In the past several weeks, there have been an increasing number of reports by the federal government (here and here) and in the media (see other stories here and here) about the travesty our veterans are facing as they wait–at times for years–to receive the benefits to which they are entitled.
There is no doubt this is a national disgrace. Combined with the fact that in 2012 there were an estimated 62,619 homeless veterans in our country, these are serious contradictions of our national priorities.
The Secretary of the U.S. Department of Veteran Affairs, Eric Shinsecki has recently committed to reducing the egregious backlog of VA benefit claims to 125 days or less by 2015. But for the veteran with a complex benefit claim today, who may be currently unemployed or underemployed, with an increasingly precarious housing situation that threatens to put his or her family’s stability at risk, the promise that the VA will get to their claim sometime in the next approximately 650 days is hardly reassuring.
While it is easy to point the blame at federal “incompetence” and/or lack of planning, these assertions, regardless of their merit, do nothing to address the current challenges of those who have served their country. It is of course imperative that we hold our federal delegations and the administration accountable for their actions (or lack thereof) to address the current state of affairs, but the question still remains, what can be done for our veterans now?
As the frequently cited quote from former Speaker of the House Tip O’Neill goes, “All politics is local.” In this situation, the solutions to many of the challenges facing our veterans must also be local.
More and more communities are stepping forward to improve the coordination of services for our veterans, convening local stakeholders to identify pragmatic steps that can be taken and tapping into local assets as effectively as possible.
In Phoenix, Ariz., stakeholders from the VA, non-profits, state and local government agencies have come together to coordinate their intake processes in a manner that allows them to quickly identify members of the homeless population who are most likely to die on the streets, and in the process consume the most public resources. In addition, the Arizona Department of Housing has included a set-aside for the homeless, some of whom are veterans, in the distribution of Low-Income Housing Tax Credits.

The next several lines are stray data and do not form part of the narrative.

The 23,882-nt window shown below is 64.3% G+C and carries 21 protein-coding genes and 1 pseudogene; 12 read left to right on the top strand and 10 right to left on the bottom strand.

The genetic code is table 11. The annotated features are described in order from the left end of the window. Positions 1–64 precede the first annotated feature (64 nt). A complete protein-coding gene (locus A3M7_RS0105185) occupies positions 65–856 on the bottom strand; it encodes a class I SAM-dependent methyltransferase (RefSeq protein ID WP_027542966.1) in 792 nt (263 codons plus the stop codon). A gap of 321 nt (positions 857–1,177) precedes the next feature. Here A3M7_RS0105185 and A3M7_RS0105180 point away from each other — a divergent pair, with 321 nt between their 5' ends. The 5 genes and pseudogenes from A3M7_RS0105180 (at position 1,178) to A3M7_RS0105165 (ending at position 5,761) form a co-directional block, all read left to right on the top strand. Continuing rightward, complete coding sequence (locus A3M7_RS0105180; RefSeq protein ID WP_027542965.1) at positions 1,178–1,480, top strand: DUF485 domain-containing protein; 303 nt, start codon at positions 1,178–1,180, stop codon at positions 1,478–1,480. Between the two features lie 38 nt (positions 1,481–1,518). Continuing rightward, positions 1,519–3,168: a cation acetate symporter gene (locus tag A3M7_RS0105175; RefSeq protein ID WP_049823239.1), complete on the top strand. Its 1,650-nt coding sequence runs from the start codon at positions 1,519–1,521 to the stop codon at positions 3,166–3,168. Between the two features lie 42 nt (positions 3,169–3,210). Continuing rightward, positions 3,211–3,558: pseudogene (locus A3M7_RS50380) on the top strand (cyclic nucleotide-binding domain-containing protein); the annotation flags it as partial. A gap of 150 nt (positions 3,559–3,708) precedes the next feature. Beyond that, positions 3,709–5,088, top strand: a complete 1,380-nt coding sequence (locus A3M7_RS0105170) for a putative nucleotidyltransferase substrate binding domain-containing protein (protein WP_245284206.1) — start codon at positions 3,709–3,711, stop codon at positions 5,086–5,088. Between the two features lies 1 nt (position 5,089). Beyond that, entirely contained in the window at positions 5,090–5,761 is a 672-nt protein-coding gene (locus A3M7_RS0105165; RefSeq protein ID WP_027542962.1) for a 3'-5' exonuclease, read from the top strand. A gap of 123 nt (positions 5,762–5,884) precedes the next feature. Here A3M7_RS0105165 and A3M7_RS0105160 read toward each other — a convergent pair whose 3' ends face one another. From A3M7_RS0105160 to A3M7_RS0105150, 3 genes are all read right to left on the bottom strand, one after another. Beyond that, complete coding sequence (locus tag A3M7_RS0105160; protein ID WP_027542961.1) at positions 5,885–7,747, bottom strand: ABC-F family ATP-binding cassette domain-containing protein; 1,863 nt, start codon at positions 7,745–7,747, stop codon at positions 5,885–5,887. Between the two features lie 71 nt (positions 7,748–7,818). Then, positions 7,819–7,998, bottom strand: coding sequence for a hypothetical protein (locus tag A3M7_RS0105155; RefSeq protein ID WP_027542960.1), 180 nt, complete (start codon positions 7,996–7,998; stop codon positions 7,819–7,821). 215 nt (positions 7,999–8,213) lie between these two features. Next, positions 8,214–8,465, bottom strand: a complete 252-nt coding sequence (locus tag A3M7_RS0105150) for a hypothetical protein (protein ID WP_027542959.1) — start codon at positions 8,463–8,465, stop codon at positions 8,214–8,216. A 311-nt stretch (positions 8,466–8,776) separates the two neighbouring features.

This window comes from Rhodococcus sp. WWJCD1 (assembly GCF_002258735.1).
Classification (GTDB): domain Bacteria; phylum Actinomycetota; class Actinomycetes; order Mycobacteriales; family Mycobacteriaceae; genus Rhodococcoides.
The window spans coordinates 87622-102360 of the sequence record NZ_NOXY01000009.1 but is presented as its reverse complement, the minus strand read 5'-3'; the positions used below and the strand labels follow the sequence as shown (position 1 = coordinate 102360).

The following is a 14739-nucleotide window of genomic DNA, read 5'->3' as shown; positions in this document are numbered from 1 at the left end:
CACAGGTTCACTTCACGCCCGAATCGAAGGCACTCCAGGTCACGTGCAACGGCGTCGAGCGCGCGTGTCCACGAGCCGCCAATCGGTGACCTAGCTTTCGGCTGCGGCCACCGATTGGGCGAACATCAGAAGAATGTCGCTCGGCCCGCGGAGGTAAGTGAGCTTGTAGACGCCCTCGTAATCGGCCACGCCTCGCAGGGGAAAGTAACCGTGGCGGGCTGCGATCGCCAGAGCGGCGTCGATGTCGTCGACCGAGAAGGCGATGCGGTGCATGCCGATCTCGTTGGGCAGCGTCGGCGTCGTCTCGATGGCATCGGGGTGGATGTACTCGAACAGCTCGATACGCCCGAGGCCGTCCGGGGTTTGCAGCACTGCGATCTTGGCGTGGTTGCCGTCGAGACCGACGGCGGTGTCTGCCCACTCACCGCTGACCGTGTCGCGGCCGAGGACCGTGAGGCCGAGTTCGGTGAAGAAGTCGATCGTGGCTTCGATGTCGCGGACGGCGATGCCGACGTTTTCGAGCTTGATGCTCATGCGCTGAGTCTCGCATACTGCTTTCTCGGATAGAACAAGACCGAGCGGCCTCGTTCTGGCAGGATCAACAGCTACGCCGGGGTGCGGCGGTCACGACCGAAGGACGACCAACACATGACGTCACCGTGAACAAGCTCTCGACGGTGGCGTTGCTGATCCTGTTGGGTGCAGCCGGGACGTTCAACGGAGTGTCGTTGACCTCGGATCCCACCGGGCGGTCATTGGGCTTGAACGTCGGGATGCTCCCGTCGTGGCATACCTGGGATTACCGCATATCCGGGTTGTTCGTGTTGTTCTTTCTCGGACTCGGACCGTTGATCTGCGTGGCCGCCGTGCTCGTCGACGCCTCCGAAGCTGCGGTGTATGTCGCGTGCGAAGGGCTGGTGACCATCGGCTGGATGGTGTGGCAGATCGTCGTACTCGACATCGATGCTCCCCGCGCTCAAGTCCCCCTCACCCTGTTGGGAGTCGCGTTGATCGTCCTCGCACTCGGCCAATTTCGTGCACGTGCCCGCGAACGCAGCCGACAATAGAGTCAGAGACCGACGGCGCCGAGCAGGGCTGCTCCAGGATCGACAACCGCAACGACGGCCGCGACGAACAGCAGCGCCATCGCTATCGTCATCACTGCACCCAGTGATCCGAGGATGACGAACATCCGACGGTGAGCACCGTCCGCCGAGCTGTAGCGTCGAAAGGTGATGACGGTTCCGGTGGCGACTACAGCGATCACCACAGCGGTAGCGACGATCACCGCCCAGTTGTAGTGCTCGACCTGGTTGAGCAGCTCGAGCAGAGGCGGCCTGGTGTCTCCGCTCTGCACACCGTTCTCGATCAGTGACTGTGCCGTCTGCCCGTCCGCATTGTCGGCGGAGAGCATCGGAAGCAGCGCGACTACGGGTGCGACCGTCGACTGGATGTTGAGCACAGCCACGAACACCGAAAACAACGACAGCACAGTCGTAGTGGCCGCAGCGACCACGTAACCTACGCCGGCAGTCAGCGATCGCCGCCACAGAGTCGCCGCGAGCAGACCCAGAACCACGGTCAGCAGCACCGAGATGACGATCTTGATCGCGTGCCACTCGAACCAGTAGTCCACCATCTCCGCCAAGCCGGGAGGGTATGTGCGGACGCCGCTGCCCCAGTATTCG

In Tacoma, Wash., leaders from the City, Pierce County, the VA and non-profits are continuing their work to implement and improve a coordinated intake process that has been in place for the past few years. Given this community’s proximity to Joint Base Lewis-McChord, one of our most active military installations, the commitment and proactive leadership shown by local officials in improving services and opportunities for veterans has been, and will continue to be, instrumental in achieving successful, coordinated outcomes.
Also in Washington State, the City of Auburn’s Mayor and City Council have taken aggressive steps to situate their community as an attractive place for returning veterans to come and build a life. Through partnerships with the local community college, area employers, local offices of the U.S. Department of Labor and U.S. Veterans Affairs, Auburn has recognized their need to take action to not only help returning veterans, but also to tap in to the unique economic development opportunities these men and women present to the city and the region.
Whenever there is a problem, there is never a lack of people willing to yell and throw accusations about how awful something is. But the true testament to measure how much someone actually cares about an issue is how they acknowledge a problem, think carefully about what aspects of the problem they can control, and then act. Officials in Phoenix, Tacoma, Auburn, and other cities are doing just this.
Join them today and tell us what you and your city are doing to ensure our veterans receive the recognition of their service and sacrifices that they deserve.